4. In the Identity provider issuer URL box, enter the identity provider issuer unique URL.

    The identity provider issuer URL is also called entity ID or federation service identifier, and must be unique across all platform organizations using SSO.

  5. Provide Coveo Cloud with the identity provider public certificate to validate the identity provider signature:

    • Paste the X.509 public certificate in the Public certificate box.

      OR

    • If you saved the public certificate on your computer, click Choose File to browse your files and upload the certificate.

    The certificate must be Base64-encoded and may contain the -----BEGIN CERTIFICATE----- and ----END CERTIFICATE----- tags.

  6. Click Add.

Test Your Configuration

  1. Add your email address as an organization member (see Adding and Managing Members). In the Add a Member dialog, under Provider, ensure to select Single sign-on.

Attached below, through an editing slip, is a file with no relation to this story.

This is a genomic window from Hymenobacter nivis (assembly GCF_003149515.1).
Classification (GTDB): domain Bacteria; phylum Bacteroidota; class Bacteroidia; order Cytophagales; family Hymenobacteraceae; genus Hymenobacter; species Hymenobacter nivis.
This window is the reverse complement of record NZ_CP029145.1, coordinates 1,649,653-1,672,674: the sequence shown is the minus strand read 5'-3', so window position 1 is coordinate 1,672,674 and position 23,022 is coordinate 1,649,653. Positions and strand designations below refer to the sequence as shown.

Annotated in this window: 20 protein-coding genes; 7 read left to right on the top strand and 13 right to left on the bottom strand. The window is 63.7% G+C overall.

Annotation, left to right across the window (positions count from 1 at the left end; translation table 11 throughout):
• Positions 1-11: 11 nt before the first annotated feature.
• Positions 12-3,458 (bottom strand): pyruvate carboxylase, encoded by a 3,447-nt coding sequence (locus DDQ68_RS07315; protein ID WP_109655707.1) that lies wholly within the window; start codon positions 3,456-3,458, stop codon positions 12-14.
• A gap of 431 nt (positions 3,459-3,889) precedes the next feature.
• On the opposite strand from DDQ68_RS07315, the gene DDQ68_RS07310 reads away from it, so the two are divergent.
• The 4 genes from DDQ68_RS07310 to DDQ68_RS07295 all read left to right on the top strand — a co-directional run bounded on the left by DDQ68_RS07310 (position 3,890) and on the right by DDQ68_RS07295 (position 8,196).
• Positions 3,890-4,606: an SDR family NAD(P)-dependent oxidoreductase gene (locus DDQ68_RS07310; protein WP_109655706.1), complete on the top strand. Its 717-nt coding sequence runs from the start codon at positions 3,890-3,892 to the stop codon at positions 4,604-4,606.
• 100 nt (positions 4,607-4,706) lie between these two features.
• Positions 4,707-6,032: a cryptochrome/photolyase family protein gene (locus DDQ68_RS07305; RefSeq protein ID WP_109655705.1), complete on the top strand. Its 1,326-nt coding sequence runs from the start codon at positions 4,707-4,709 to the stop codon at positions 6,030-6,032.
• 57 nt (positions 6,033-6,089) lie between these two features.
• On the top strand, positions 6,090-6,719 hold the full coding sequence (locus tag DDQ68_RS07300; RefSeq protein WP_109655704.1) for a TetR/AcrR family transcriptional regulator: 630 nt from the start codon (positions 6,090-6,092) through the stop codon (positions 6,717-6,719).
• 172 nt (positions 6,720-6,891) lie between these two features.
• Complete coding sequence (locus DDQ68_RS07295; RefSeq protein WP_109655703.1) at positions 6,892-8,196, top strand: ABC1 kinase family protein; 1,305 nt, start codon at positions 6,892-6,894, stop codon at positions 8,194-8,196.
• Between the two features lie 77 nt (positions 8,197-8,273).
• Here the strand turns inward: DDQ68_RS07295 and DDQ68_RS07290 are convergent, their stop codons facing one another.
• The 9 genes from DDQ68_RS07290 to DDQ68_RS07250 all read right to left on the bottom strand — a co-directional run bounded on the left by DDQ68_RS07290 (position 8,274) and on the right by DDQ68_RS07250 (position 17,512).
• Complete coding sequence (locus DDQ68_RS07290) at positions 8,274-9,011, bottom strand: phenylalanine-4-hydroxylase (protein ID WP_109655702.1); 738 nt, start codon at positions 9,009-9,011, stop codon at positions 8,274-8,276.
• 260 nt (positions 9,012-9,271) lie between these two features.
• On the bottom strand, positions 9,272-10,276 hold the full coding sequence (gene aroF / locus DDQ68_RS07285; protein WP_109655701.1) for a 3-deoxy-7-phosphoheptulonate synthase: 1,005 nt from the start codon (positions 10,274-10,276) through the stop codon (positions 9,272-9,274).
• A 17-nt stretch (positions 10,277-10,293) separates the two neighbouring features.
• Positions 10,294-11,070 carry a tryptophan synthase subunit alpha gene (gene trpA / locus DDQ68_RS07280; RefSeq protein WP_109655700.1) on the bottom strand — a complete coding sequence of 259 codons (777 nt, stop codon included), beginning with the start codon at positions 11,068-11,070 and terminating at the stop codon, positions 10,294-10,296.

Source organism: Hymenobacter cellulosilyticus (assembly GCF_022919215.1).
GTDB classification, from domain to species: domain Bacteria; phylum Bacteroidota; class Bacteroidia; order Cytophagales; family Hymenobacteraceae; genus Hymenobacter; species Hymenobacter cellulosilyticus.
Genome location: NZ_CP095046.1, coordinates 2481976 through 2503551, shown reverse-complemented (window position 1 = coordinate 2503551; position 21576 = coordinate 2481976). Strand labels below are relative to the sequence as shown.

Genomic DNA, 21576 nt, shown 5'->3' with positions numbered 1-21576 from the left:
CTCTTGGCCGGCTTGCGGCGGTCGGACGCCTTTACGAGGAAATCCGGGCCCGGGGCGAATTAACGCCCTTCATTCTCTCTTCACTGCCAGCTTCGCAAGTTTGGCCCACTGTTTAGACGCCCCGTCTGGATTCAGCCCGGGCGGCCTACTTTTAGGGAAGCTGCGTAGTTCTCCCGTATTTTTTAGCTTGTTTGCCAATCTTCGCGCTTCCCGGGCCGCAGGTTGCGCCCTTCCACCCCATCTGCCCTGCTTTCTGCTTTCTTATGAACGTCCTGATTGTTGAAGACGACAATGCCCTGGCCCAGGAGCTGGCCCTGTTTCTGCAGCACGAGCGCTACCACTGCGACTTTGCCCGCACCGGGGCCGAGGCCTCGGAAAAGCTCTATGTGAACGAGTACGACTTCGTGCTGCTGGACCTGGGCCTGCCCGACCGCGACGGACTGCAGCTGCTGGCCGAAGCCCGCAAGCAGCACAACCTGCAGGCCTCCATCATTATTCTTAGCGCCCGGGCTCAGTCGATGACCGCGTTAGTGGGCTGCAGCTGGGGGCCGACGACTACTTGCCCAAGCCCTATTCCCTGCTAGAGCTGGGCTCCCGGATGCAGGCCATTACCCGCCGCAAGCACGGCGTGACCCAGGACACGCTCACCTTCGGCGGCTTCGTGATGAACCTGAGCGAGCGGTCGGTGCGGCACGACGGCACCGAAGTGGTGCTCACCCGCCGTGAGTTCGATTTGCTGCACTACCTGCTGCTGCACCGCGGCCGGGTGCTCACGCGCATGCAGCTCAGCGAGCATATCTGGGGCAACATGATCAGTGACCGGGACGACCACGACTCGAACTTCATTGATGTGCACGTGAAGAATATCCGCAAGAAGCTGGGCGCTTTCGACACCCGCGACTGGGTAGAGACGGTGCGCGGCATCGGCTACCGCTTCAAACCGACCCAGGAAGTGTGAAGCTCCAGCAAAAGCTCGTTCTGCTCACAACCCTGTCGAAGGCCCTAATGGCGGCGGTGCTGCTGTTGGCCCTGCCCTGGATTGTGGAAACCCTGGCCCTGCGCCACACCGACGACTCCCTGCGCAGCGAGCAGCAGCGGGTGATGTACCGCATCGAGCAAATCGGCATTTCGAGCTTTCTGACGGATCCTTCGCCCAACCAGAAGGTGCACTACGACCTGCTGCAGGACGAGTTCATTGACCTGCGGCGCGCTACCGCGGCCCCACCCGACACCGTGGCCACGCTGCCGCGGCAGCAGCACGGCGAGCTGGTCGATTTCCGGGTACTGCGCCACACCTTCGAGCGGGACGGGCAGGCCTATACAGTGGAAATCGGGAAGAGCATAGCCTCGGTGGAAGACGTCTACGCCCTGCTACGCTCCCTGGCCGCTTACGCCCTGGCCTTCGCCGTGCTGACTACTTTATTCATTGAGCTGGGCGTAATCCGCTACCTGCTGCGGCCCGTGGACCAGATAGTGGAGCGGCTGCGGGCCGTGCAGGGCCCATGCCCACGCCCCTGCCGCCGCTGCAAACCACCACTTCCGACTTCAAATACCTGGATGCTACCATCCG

2. Log out of Coveo Cloud, and then log in using SSO and your identity provider account. By doing so, you make sure Coveo Cloud and your identity provider work together smoothly.

    It is strongly recommended not to delete the account with which you first logged in to Coveo Cloud and implemented SAML SSO. This original account is a “backdoor” that prevents you to be locked out if the SAML SSO does not work as expected: at any time, you can log in via the regular, non-SSO login page, and then edit the Coveo Cloud configuration. Alternatively, if you must delete your original account, you can also create another non-SSO administrator account with the required privileges beforehand.

Invite SSO Users or User Groups

Once your have verified that your SSO configuration works, invite SSO users or user groups to your organization (see Adding and Managing Members and Import Members).

Once you setup a SSO for your organization, users accessing a hosted search page of this organization are automatically redirected to the SSO login page. Therefore, after configuring your SSO, promptly invite your users as SSO users of this organization. Otherwise, users will enter their identity provider credentials, but access to the hosted search page will not be allowed since there will be no Coveo Cloud SSO user corresponding to the provided credentials.